Lamping, J., & Rao, R., The Hyperbolic Browser: A Focus+Context Technique for Visualizing Large Hierarchies, Journal of Visual Languages and Computing, Vol. 7, No. 1, 1996, pp. 33-55.

Lamping, J., Rao, R., & Pirolli, P., A focus+ Context Technique Based on Hyperbolic Geometry For Visualizing Large Hierarchies, Paper presented at the Proceedings of the SIGCHI Conference on Human Factors in Computing Systems, 1995.

Lin, X., Soergel, D., & Marchionini, G., A self-Organizing Semantic Map for Information Retrieval, Paper presented at the Proceedings of the 14th Annual International ACM SIGIR Conference on Research and Development in Information Retrieval, 1991.

Manouselis, N., Kastrantas, K., Sanchez-Alonso, S., Cáceres, J., Ebner, H., & Palmer, M., Architecture of the Organic, Edunet Web Portal, IGI Global, 2009, pp. 71-91.

Marchionini, G., Information Seeking in Electronic Environments (Vol. 9), Cambridge University Press, 1997.

Marchionini, G., Exploratory Search: From Finding to Understanding, Communications of the ACM, Vol. 49, No. 4, 2006, pp. 41-46.

Marchionini, G., Human-Information Interaction Research and Development, Library & Amp; Information Science Research, Vol. 30, No. 3, 2008, pp. 165-174. doi: 10.1016/j.lisr.2008.07.001.

McGreal, R., A Typology of Learning Object Repositories, Handbook on Information Technologies for Education and Training, 2008, pp. 5-28.

Merlot, 2012, Retrieved on January 2014, from

Nash, S.S., Learning Objects, Learning Object Repositories, and Learning Theory: Preliminary Best Practices for Online Courses, Vol. 1, No. 1, 2005.

Nielsen, J., Guerrilla HCI: Using Discount Usability Engineering to Penetrate the Intimidation Barrier, Academic Press, 1994a.

Nielsen, J., Usability Engineering, Morgan Kaufmann Publishers, San Francisco, California, USA, 1994b.

Noik, E., Exploring Large Hyperdocuments: Fisheye Views of Nested Networks, Proceedings of the fifth ACM conference on Hypertext, 1993,pp. 192-205.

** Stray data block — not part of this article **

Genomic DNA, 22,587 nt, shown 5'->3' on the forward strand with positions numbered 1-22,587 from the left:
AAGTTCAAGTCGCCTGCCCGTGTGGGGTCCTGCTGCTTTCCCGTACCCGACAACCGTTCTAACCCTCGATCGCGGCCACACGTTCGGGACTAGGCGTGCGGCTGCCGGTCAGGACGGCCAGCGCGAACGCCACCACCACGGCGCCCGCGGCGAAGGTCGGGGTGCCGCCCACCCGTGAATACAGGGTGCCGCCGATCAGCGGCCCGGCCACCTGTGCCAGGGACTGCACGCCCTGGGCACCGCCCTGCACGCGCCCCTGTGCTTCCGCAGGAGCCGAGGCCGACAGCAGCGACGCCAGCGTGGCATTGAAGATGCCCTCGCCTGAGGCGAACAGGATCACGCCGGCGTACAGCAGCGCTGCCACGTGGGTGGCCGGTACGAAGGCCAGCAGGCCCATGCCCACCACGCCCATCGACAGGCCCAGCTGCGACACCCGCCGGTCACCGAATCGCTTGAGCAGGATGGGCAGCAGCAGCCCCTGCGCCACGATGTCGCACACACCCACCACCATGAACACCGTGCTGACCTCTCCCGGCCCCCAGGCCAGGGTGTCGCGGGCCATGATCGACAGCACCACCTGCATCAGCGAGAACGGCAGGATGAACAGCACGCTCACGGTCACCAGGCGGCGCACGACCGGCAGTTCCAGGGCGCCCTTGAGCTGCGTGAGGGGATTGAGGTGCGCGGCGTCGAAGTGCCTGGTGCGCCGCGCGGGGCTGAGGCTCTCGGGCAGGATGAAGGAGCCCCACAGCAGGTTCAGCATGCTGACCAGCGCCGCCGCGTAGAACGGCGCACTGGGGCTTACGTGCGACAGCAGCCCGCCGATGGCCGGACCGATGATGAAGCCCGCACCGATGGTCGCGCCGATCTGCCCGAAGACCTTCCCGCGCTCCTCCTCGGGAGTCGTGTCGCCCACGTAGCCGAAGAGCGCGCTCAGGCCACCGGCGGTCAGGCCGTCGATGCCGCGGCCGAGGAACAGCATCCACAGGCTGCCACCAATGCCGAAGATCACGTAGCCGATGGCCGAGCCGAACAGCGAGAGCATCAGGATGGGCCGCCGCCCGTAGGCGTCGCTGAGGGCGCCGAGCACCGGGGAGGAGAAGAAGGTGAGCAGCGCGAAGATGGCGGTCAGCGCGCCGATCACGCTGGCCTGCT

Shneiderman, B., & Johnson, B., "Tree-Maps: A Space-Filling Approach to the Visualization of Hierarchical Information Structures", Proceedings of IEEE Information Visualization, 1991, pp. 175-282.

Soergel, D., The Art and Architecture Thesaurus (AAT): A Critical Appraisal, Visual Resources, Vol. 10, No. 4,1995, pp. 369-400.

Stasko, J., Catrambone, R., Guzdial, M., & McDonald, K., An Evaluation of Space-Filling Information Visualizations for Depicting Hierarchical Structures, International Journal of Human-Computer Studies, Vol. 53,No. 5, 2000, pp. 663-94.

Stefaner, M., 2009, Retrieved on January 2014, from

Stefaner, M., Dalla Vecchia, E., Condotta, M., Wolpers, M., Specht, M., Apelt, S., & Duval, E., MACE-Enriching Architectural Learning Objects for Experience Multiplication, Creating New Learning Experiences on a Global Scale, No. 4753, 2007, pp. 322-36.

Stefaner, M., & Muller, B., Elastic Lists for Facet Browsers, Paper presented at the Database and Expert Systems Applications, 2007, DEXA'07, 18th International Workshop.

Stefaner, M., Wolpers, M., Memmel, M., Duval, E., Specht, M., Borner, D., & Klemke, R., MACE: Joint Deliverable "Evaluation of the MACE System", 2009. The MACE Consortium.

Tenopir, C., Use and Users of Electronic Library Resources: An Overview and Analysis of Recent Research Studies, Paper presented at the Council on Library and Information Resources, Washington, 2003.

Tsakonas, G., & Papatheodorou, C., Exploring Usefulness and Usability in the Evaluation of Open Access Digital Libraries, Information Processing & Management, Vol. 44, No. 3, 2008, pp. 1234-50.

White, R. W., & Roth, R. A., Exploratory Search: Beyond the Query-Response Paradigm, Synthesis Lectures on Information Concepts, Retrieval, and Services, Vol. 1, No. 1, 2009, pp. 1-98. doi: 10.2200/s00174ed-1v01y200901icr003.